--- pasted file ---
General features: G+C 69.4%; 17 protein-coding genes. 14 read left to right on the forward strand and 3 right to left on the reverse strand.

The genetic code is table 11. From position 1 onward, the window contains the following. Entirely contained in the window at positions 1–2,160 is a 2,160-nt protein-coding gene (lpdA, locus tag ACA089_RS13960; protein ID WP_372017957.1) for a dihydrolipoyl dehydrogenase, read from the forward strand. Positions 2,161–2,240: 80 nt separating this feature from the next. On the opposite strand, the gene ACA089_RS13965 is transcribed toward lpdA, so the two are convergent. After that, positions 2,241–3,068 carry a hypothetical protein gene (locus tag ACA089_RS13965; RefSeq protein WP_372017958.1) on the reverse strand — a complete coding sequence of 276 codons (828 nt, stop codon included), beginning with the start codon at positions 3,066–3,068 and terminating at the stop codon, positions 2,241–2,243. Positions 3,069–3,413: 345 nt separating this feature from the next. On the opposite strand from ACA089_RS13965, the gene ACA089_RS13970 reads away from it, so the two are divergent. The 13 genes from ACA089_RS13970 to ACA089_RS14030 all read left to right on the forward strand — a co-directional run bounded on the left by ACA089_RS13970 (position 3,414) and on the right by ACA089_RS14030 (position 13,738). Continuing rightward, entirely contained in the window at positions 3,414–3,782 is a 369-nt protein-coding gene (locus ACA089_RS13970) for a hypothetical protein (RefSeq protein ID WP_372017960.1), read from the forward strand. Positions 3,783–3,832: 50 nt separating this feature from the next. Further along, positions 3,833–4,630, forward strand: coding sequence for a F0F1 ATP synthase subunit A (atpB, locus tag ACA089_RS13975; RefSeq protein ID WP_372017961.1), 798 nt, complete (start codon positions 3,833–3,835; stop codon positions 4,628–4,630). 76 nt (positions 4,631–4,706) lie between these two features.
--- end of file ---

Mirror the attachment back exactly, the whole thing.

General features: G+C 69.4%; 17 protein-coding genes. 14 read left to right on the forward strand and 3 right to left on the reverse strand.

The genetic code is table 11. From position 1 onward, the window contains the following. Entirely contained in the window at positions 1–2,160 is a 2,160-nt protein-coding gene (lpdA, locus tag ACA089_RS13960; protein ID WP_372017957.1) for a dihydrolipoyl dehydrogenase, read from the forward strand. Positions 2,161–2,240: 80 nt separating this feature from the next. On the opposite strand, the gene ACA089_RS13965 is transcribed toward lpdA, so the two are convergent. After that, positions 2,241–3,068 carry a hypothetical protein gene (locus tag ACA089_RS13965; RefSeq protein WP_372017958.1) on the reverse strand — a complete coding sequence of 276 codons (828 nt, stop codon included), beginning with the start codon at positions 3,066–3,068 and terminating at the stop codon, positions 2,241–2,243. Positions 3,069–3,413: 345 nt separating this feature from the next. On the opposite strand from ACA089_RS13965, the gene ACA089_RS13970 reads away from it, so the two are divergent. The 13 genes from ACA089_RS13970 to ACA089_RS14030 all read left to right on the forward strand — a co-directional run bounded on the left by ACA089_RS13970 (position 3,414) and on the right by ACA089_RS14030 (position 13,738). Continuing rightward, entirely contained in the window at positions 3,414–3,782 is a 369-nt protein-coding gene (locus ACA089_RS13970) for a hypothetical protein (RefSeq protein ID WP_372017960.1), read from the forward strand. Positions 3,783–3,832: 50 nt separating this feature from the next. Further along, positions 3,833–4,630, forward strand: coding sequence for a F0F1 ATP synthase subunit A (atpB, locus tag ACA089_RS13975; RefSeq protein ID WP_372017961.1), 798 nt, complete (start codon positions 3,833–3,835; stop codon positions 4,628–4,630). 76 nt (positions 4,631–4,706) lie between these two features.